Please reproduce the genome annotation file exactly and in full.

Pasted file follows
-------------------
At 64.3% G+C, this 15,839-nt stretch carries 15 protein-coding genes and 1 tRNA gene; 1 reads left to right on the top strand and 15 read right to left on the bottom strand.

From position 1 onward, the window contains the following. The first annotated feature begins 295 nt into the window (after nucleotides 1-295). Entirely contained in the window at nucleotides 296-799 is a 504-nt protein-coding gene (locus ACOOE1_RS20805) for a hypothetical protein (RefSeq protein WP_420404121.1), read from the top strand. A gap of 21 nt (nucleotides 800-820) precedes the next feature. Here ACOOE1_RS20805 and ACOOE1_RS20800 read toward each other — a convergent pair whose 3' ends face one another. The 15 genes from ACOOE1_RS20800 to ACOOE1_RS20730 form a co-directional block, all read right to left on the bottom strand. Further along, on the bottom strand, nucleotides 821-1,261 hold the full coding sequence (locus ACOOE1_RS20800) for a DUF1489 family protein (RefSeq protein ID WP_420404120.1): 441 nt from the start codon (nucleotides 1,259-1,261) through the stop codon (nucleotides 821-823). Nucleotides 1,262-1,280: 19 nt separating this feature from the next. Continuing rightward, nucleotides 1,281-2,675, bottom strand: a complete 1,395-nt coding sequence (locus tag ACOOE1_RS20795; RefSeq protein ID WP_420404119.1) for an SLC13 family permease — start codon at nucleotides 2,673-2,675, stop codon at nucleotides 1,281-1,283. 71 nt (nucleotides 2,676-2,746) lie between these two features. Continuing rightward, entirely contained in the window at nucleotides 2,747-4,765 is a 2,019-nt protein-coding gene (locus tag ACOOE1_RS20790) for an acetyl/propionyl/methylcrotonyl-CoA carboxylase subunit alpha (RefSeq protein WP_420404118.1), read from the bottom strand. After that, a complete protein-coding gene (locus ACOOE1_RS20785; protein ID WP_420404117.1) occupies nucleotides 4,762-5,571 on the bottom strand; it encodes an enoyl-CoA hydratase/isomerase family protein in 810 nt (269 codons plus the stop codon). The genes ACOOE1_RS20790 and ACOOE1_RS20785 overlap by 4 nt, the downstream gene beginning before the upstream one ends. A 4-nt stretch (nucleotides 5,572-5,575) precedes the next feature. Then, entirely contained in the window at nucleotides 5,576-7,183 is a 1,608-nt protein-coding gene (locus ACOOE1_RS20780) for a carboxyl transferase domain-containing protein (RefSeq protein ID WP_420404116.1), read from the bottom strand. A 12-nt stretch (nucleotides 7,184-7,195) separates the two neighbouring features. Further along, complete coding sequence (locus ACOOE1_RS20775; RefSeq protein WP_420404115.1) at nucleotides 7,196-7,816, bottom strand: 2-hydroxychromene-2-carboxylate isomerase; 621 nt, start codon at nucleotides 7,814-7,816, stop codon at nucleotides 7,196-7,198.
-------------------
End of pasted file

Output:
At 64.3% G+C, this 15,839-nt stretch carries 15 protein-coding genes and 1 tRNA gene; 1 reads left to right on the top strand and 15 read right to left on the bottom strand.

From position 1 onward, the window contains the following. The first annotated feature begins 295 nt into the window (after nucleotides 1-295). Entirely contained in the window at nucleotides 296-799 is a 504-nt protein-coding gene (locus ACOOE1_RS20805) for a hypothetical protein (RefSeq protein WP_420404121.1), read from the top strand. A gap of 21 nt (nucleotides 800-820) precedes the next feature. Here ACOOE1_RS20805 and ACOOE1_RS20800 read toward each other — a convergent pair whose 3' ends face one another. The 15 genes from ACOOE1_RS20800 to ACOOE1_RS20730 form a co-directional block, all read right to left on the bottom strand. Further along, on the bottom strand, nucleotides 821-1,261 hold the full coding sequence (locus ACOOE1_RS20800) for a DUF1489 family protein (RefSeq protein ID WP_420404120.1): 441 nt from the start codon (nucleotides 1,259-1,261) through the stop codon (nucleotides 821-823). Nucleotides 1,262-1,280: 19 nt separating this feature from the next. Continuing rightward, nucleotides 1,281-2,675, bottom strand: a complete 1,395-nt coding sequence (locus tag ACOOE1_RS20795; RefSeq protein ID WP_420404119.1) for an SLC13 family permease — start codon at nucleotides 2,673-2,675, stop codon at nucleotides 1,281-1,283. 71 nt (nucleotides 2,676-2,746) lie between these two features. Continuing rightward, entirely contained in the window at nucleotides 2,747-4,765 is a 2,019-nt protein-coding gene (locus tag ACOOE1_RS20790) for an acetyl/propionyl/methylcrotonyl-CoA carboxylase subunit alpha (RefSeq protein WP_420404118.1), read from the bottom strand. After that, a complete protein-coding gene (locus ACOOE1_RS20785; protein ID WP_420404117.1) occupies nucleotides 4,762-5,571 on the bottom strand; it encodes an enoyl-CoA hydratase/isomerase family protein in 810 nt (269 codons plus the stop codon). The genes ACOOE1_RS20790 and ACOOE1_RS20785 overlap by 4 nt, the downstream gene beginning before the upstream one ends. A 4-nt stretch (nucleotides 5,572-5,575) precedes the next feature. Then, entirely contained in the window at nucleotides 5,576-7,183 is a 1,608-nt protein-coding gene (locus ACOOE1_RS20780) for a carboxyl transferase domain-containing protein (RefSeq protein ID WP_420404116.1), read from the bottom strand. A 12-nt stretch (nucleotides 7,184-7,195) separates the two neighbouring features. Further along, complete coding sequence (locus ACOOE1_RS20775; RefSeq protein WP_420404115.1) at nucleotides 7,196-7,816, bottom strand: 2-hydroxychromene-2-carboxylate isomerase; 621 nt, start codon at nucleotides 7,814-7,816, stop codon at nucleotides 7,196-7,198.